One Best Thing

1958-ish

Today is Father’s Day. This is my daddy, whom I have written about often. We had 17 years together. I’ve had 50 years of life beyond those 17 years. Without him. Do I miss him, even 50 years later? Well, yes.

Here is a summary of the things I recall doing with my dad, and what he taught me:

  1. Fishing. A lot. River fishing, pond fishing.
  2. Woodworking in his shop and in various homes where he and I installed cabinets he had built. Uh, the “I” part of that sentence involved mainly holding the other end of stuff while he used tools, etc., to finish the installation. But he made me feel like a significant part of the project.
  3. Playing catch with a softball. He taught me how to turn the ball glove in the right position to catch any ball. He taught me how to throw the ball accurately enough that he didn’t need to dive to catch it. He was close to 60 years old, for crying out loud. AND he was a below-the-knee amputee with a prosthesis on one leg. Diving to catch a ball was not a real good idea. Amputee or not, he gave me his all when it came to physical activity, whether playing catch or climbing up/down a muddy river bank.
  4. How to play double six dominoes at a very young age. And 7-point pitch card game. This was the staple of entertainment in the Krisher home. TV reception was hit or miss on the 3 available stations. Playing games was the deal.
  5. How to drive. I learned on his prize possession, 1948 Chevrolet pickup. 3-speed on the column. And then later the powder blue 1963 Chevrolet Belair (or was it an Impala?) car with AUTOMATIC transmission.
  6. He taught me that he loved my mom. When she took a pay job outside the home, he taught me to do laundry because Mom worked long hours helping him provide financially for our family. He also encouraged me to cook for the same reason. The cooking thing for me was just trial and error self-taught. Though I could tell a few humorous stories about his failed cooking attempts. And mine.
  7. He loved to hear me play the piano. And he loved to force unsuspecting visitors at our home to listen to me play.

Things my dad didn’t do: teach me about Jesus.

But this brings me to the reason for the title of this blog post. The one best thing.

Daddy was diagnosed with lymphocytic leukemia when I was 15 and he was 62. Mom, and my sister Wilma, had always been the spiritual influence in our home although we never attended church as a family. But after dad’s diagnosis one of his co-workers visited him at our home, along with that co-worker’s pastor, Ed Bateman, from the Community Bible Church. Dad made a decision to accept Jesus’ gift of salvation during that visit. Dad told us about his decision, and around that same time he started attending the Nazarene Church with me from time to time. My brother-in-law was the pastor. Of everything on the list of “things I recall” about my dad, this was the one thing that meant the most to me. It was an answer to a prayer I’d been praying since age 8 when I accepted Christ and was baptized.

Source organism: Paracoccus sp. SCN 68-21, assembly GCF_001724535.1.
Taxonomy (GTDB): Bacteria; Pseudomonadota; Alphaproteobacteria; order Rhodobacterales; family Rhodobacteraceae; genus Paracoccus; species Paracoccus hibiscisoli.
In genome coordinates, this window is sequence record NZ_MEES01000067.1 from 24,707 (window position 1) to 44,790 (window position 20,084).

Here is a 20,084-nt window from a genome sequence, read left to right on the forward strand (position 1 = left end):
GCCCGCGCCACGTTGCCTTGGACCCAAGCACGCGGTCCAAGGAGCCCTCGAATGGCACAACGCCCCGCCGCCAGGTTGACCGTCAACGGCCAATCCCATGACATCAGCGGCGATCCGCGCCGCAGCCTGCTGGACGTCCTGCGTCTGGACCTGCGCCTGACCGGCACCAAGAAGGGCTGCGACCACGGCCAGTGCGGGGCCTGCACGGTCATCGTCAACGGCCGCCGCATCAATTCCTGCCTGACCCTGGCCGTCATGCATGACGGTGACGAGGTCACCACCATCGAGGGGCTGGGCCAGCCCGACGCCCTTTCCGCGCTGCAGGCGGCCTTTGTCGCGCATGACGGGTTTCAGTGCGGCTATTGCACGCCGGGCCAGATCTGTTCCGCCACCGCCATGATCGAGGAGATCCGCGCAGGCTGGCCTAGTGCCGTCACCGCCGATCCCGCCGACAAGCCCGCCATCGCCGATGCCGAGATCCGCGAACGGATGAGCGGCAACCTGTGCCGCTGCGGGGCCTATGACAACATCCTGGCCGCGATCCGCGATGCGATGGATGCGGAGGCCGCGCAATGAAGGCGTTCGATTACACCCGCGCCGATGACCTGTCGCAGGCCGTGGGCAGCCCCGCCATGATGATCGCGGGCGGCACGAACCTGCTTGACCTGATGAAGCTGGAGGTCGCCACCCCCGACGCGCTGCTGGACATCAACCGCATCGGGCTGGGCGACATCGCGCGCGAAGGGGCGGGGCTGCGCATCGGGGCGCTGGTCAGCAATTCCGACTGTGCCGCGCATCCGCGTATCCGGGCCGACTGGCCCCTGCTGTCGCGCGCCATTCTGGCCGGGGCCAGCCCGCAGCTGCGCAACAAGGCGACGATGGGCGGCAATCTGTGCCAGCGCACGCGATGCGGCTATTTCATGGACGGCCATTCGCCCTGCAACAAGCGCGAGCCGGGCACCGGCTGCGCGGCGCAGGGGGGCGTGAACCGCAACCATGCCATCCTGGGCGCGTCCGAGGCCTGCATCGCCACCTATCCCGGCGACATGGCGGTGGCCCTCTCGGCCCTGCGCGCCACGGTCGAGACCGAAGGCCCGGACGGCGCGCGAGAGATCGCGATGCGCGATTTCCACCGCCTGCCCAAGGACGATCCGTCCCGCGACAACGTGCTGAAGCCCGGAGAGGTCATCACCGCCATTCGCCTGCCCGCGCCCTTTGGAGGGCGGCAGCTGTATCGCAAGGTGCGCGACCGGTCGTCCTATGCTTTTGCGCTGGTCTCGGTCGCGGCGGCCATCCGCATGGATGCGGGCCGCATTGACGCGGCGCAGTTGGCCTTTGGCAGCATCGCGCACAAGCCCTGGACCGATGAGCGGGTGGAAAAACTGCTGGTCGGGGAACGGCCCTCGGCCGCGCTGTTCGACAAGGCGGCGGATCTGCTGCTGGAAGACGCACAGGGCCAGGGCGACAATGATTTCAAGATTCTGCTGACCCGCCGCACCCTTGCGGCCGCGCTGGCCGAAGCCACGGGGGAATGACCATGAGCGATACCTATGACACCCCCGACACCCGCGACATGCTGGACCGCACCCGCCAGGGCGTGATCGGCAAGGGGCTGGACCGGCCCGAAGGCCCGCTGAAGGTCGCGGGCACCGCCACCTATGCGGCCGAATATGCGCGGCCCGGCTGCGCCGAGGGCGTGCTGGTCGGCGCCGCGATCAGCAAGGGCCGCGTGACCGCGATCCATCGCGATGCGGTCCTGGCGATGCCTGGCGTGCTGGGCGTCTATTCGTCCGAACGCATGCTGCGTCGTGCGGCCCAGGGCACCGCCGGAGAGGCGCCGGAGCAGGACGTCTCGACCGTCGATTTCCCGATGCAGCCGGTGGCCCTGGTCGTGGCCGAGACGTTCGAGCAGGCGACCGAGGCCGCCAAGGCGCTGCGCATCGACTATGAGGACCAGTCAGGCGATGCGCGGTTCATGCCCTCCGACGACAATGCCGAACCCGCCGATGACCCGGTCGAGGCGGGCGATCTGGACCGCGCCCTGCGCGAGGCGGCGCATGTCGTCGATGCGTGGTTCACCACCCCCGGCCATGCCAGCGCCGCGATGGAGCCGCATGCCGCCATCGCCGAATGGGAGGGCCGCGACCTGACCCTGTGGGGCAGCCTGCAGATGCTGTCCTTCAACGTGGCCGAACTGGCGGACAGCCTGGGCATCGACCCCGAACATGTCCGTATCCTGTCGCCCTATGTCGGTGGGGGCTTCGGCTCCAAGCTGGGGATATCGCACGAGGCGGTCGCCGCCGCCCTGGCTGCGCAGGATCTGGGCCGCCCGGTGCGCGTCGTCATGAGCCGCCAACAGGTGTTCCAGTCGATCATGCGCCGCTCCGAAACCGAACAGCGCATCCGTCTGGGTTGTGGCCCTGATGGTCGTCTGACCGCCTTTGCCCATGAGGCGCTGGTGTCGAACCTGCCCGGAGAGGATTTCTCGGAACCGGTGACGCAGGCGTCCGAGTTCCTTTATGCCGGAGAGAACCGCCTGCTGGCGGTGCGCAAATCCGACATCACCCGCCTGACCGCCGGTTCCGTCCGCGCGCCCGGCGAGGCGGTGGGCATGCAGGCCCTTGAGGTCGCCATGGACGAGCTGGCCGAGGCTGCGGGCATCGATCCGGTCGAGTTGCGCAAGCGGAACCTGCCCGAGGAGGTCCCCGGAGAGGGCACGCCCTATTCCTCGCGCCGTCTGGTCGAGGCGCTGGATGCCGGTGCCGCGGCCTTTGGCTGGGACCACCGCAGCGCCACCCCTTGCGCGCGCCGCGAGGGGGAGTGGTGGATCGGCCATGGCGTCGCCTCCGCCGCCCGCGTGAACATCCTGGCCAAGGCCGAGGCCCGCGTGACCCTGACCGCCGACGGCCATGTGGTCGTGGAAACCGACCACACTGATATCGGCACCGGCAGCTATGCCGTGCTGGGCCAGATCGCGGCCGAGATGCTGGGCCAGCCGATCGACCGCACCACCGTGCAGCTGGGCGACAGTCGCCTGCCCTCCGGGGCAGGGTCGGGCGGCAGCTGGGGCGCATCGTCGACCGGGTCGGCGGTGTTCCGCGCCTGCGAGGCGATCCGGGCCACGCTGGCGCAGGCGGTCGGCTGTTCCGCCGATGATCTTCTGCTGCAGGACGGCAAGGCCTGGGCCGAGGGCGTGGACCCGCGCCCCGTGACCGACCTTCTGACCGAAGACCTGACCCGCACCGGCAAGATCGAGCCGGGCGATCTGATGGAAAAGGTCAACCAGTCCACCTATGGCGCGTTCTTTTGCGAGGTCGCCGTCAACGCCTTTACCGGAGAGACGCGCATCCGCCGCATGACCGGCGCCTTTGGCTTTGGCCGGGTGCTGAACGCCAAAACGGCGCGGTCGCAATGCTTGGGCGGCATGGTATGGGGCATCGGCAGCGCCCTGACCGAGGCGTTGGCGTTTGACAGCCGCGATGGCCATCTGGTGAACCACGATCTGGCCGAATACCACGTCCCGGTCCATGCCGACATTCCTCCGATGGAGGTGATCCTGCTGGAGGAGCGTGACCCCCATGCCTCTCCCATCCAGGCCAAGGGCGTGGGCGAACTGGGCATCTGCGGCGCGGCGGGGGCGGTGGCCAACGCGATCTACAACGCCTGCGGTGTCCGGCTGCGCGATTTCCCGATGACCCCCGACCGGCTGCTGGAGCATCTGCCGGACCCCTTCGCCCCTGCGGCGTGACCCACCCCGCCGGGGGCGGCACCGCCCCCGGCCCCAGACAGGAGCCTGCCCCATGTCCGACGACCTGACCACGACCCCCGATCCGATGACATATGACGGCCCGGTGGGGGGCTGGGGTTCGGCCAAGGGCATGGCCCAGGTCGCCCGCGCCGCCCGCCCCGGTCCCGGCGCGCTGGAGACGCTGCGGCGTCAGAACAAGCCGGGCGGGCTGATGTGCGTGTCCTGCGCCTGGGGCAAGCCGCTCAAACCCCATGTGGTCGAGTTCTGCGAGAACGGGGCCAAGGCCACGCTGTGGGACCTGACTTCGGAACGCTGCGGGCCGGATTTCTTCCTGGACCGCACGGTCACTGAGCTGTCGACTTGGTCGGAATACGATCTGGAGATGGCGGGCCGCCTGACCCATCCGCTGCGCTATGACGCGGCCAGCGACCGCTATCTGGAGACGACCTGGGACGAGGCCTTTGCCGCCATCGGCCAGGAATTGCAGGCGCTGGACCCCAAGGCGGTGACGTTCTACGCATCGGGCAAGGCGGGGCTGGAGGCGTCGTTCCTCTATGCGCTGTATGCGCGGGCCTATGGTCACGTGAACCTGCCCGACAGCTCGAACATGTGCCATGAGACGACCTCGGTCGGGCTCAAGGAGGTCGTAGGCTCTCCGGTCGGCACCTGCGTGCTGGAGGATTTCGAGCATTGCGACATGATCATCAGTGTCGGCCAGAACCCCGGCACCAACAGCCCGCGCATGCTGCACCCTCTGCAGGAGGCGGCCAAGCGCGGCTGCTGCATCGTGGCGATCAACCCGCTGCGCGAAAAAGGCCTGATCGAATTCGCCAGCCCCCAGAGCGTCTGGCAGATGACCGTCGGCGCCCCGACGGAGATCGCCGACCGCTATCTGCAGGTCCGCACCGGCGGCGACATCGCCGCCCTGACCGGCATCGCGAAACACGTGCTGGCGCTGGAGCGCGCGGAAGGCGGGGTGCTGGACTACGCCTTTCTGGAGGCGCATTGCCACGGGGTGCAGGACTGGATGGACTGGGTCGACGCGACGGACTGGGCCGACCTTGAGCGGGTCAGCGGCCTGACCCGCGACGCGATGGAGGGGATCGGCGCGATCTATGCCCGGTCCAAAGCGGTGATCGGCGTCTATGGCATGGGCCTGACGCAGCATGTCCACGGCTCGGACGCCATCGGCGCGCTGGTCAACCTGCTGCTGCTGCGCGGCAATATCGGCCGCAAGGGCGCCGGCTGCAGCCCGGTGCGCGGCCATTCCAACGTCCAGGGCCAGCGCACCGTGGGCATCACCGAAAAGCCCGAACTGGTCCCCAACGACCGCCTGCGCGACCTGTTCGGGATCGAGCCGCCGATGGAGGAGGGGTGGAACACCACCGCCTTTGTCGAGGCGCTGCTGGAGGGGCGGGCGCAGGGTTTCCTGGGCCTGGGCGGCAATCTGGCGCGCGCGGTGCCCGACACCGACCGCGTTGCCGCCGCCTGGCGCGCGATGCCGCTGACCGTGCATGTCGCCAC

This period of time was so very brief, though. He only lived two years after his diagnosis and much of that time he was weak and ill. In retrospect, I treasure the memories of sitting by my dad in the old church pew. Seriously, what a sweet experience, what a gift for me and my dad, even if so very brief!

Dad never taught me about Jesus. He didn’t read the Bible to me. He didn’t take me to Sunday School or VBS. He didn’t really even speak much about his experience of accepting Jesus as his savior. But it was real, I have no doubt. “For God so loved the world that He gave his only Son that whoever believes in Him should not perish, but have everlasting life”. Confess with your mouth that Jesus is Lord, believe with your heart that Jesus died and rose from the grave to everlasting life, and you will be saved, according to Romans 10:9. Just. That. Simple.

That “one best thing” led to eternity in Heaven for my dad. Healing in Jesus’ arms, no more pain or illness.

And it made possible a reunion one day that will most definitely be THE best thing forever.

Happy Heavenly Father’s Day, Daddy.

A moment in time

I had a “moment” the other day. It all started when I saw my hairbrush while getting ready for the day. It was full of gray hair. FULL of gray hair. And in that moment, I “saw” my mom. Of course when my eyes lifted to look in the mirror, there she was again.

The day was Sunday. As we were in church right before the service was to begin, a young woman and her very young daughter walked down the aisle next to where we were seated. She took a seat in the pew in front of us and to the left a bit. It was the front row of our section in the very large church we attend. No one else was sitting near them, giving us a close up view of the two of them.

Continue reading “A moment in time”

Need to Know Basis

The new year, 2022, came right on in the door and sat down. Looking suspiciously similar to the past two years. I feel certain that I’m not the only person on the planet who is done with the pandemic. Every news clip on COVID, vaccines, deaths, hospitalizations? I just can’t anymore. Not that I don’t care. That’s not it at all. I do care. The numbers, the news, the pictures, the personal stories really break my heart.

This morning when I woke up my mind was filled with an intensely awful memory from when I was around 5 years old. Involving a life altering event to my parents and sisters and myself. You won’t get details, but the effects of that event were permanent and sad. Anyway, as this flash of memory hit my brain waves I sensed God asking me “Can you be thankful even though….?” What a difficult thing to ponder. Especially at 5 in the morning. I couldn’t answer right away.

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While you wait on the Doorkeeper

Do you like to wait?  When we go to restaurants and see more than 10 people in line generally we turn right back around and leave.  That’s how much we like to wait.  Once in south Wichita I was stuck in my car waiting on a train, and it turned into a 45 minute wait.  Then I learned this was the norm for that particular area! I just can’t think of anything I really enjoy waiting for.  Not food, not trains, not telephone calls on hold.  I could go on and on.